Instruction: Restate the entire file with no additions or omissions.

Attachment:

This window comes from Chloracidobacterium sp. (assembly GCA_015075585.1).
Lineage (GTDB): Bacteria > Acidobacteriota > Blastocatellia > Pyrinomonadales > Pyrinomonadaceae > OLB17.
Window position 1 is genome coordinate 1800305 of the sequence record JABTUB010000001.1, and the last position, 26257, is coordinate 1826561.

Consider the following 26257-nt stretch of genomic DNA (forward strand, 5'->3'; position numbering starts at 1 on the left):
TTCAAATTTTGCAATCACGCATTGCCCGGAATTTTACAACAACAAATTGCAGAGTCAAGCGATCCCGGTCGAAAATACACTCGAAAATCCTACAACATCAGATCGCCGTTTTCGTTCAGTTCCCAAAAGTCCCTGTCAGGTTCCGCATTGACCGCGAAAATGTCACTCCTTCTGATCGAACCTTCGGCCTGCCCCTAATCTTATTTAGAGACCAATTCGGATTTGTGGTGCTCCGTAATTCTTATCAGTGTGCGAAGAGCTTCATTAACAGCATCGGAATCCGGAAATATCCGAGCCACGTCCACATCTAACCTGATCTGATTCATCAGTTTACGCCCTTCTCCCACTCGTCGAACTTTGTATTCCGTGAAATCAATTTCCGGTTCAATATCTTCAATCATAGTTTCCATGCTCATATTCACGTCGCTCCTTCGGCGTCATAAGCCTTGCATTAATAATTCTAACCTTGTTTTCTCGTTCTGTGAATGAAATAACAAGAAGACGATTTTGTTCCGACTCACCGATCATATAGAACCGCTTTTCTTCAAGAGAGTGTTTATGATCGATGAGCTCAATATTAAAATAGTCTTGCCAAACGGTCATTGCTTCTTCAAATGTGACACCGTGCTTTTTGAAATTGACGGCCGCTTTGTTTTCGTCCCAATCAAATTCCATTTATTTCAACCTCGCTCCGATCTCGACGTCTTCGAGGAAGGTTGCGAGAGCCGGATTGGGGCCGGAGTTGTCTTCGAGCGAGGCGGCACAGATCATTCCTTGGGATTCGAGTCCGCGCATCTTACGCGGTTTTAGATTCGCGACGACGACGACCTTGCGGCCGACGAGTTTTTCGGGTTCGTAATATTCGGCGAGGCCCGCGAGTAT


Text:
This window comes from Chloracidobacterium sp. (assembly GCA_015075585.1).
Lineage (GTDB): Bacteria > Acidobacteriota > Blastocatellia > Pyrinomonadales > Pyrinomonadaceae > OLB17.
Window position 1 is genome coordinate 1800305 of the sequence record JABTUB010000001.1, and the last position, 26257, is coordinate 1826561.

Consider the following 26257-nt stretch of genomic DNA (forward strand, 5'->3'; position numbering starts at 1 on the left):
TTCAAATTTTGCAATCACGCATTGCCCGGAATTTTACAACAACAAATTGCAGAGTCAAGCGATCCCGGTCGAAAATACACTCGAAAATCCTACAACATCAGATCGCCGTTTTCGTTCAGTTCCCAAAAGTCCCTGTCAGGTTCCGCATTGACCGCGAAAATGTCACTCCTTCTGATCGAACCTTCGGCCTGCCCCTAATCTTATTTAGAGACCAATTCGGATTTGTGGTGCTCCGTAATTCTTATCAGTGTGCGAAGAGCTTCATTAACAGCATCGGAATCCGGAAATATCCGAGCCACGTCCACATCTAACCTGATCTGATTCATCAGTTTACGCCCTTCTCCCACTCGTCGAACTTTGTATTCCGTGAAATCAATTTCCGGTTCAATATCTTCAATCATAGTTTCCATGCTCATATTCACGTCGCTCCTTCGGCGTCATAAGCCTTGCATTAATAATTCTAACCTTGTTTTCTCGTTCTGTGAATGAAATAACAAGAAGACGATTTTGTTCCGACTCACCGATCATATAGAACCGCTTTTCTTCAAGAGAGTGTTTATGATCGATGAGCTCAATATTAAAATAGTCTTGCCAAACGGTCATTGCTTCTTCAAATGTGACACCGTGCTTTTTGAAATTGACGGCCGCTTTGTTTTCGTCCCAATCAAATTCCATTTATTTCAACCTCGCTCCGATCTCGACGTCTTCGAGGAAGGTTGCGAGAGCCGGATTGGGGCCGGAGTTGTCTTCGAGCGAGGCGGCACAGATCATTCCTTGGGATTCGAGTCCGCGCATCTTACGCGGTTTTAGATTCGCGACGACGACGACCTTGCGGCCGACGAGTTTTTCGGGTTCGTAATATTCGGCGAGGCCCGCGAGTAT